Sales of electric cars reached a record high in Norway last month with over half of new vehicles being battery-powered, official figures show.
It is the first time electric cars have outsold traditional gas and diesel models in the Scandinavian county.
In total 18,375 new cars were sold in Norway in March and 58.4% of these were electric, according to the latest OFV figures.
Tesla's Model 3 was especially popular with 5,315 such sedans registered — also a record. The carmaker's CEO, Elon Musk, showed his appreciation.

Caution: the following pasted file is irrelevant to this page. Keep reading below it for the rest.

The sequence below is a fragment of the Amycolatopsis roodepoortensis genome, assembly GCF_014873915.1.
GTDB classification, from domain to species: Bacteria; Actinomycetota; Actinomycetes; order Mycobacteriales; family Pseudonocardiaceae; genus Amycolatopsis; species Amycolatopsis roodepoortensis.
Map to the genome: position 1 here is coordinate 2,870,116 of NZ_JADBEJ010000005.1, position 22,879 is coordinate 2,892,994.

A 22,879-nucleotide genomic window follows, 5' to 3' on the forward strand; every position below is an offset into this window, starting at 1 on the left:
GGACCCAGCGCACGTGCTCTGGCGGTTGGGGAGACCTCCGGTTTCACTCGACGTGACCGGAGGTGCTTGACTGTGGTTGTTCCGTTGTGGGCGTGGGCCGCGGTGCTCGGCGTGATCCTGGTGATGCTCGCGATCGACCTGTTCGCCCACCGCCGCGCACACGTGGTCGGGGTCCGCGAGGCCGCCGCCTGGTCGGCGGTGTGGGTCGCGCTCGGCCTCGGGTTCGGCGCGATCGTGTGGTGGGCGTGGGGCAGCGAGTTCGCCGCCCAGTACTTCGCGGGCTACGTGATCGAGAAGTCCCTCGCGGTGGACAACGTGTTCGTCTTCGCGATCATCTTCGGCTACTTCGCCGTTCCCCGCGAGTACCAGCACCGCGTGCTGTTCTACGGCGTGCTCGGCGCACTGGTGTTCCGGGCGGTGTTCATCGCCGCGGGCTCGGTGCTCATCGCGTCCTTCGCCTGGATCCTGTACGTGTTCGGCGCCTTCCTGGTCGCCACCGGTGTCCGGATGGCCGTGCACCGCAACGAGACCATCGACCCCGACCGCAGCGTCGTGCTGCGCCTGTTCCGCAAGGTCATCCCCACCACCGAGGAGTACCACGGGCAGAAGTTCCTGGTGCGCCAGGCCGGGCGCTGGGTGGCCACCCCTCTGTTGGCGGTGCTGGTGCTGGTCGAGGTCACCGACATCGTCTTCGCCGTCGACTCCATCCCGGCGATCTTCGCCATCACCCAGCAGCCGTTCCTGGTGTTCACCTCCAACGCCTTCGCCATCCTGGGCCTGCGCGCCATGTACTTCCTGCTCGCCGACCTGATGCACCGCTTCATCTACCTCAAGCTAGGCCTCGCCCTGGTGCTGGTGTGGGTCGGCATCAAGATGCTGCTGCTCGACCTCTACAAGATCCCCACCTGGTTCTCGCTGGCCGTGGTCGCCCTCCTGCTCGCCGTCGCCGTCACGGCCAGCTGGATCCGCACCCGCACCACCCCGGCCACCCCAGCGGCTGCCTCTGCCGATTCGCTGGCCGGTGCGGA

Sales of hybrid vehicles fell some 10% compared with March 2018, but they still represented 18% of the market share — higher than diesel and petrol — with 3,469 such cars sold.
Meanwhile, a record low petrol share was reached with diesel and gasoline engines accounting for 10.4% and 12.3% of all new sales respectively, down from 16% and 20% a year earlier.
The Scandinavian country has implemented a number of incentives to encourage people to ditch fossil-fuel powered vehicles in favour of cleaner ones.
Buyers of electric cars are, for instance, exempted from the 25% VAT tax rate, do not pay the annual road tax and are charged less for toll roads and ferries. They also enjoy free municipal parking and can use bus lanes.